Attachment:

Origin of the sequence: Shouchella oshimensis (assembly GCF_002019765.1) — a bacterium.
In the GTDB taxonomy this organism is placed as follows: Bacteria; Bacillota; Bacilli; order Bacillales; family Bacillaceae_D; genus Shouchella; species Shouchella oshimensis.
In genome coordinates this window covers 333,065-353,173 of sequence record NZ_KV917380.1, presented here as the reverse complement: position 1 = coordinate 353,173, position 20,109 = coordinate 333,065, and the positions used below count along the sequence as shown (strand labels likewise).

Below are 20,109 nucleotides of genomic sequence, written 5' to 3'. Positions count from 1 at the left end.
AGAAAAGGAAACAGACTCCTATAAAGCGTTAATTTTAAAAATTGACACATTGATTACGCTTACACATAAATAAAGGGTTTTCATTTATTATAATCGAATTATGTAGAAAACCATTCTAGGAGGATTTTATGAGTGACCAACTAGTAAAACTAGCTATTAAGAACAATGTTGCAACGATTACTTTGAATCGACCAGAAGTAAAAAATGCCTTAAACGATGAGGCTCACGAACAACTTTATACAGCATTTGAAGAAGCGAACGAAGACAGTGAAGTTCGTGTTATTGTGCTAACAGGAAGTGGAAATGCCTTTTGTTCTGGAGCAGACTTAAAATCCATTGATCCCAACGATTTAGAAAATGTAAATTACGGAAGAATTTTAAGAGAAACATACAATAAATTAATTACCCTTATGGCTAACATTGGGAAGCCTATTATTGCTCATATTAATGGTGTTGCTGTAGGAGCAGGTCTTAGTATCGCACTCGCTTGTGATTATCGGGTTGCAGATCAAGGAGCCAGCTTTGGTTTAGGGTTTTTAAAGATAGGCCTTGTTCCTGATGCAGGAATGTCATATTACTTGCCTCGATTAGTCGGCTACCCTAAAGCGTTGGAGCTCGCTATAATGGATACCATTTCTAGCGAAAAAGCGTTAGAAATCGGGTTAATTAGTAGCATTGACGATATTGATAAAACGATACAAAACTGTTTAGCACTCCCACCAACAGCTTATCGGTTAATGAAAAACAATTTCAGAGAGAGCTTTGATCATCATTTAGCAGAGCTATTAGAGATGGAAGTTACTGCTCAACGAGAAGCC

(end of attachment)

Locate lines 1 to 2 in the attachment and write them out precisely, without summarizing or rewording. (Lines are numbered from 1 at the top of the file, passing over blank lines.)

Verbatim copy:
Origin of the sequence: Shouchella oshimensis (assembly GCF_002019765.1) — a bacterium.
In the GTDB taxonomy this organism is placed as follows: Bacteria; Bacillota; Bacilli; order Bacillales; family Bacillaceae_D; genus Shouchella; species Shouchella oshimensis.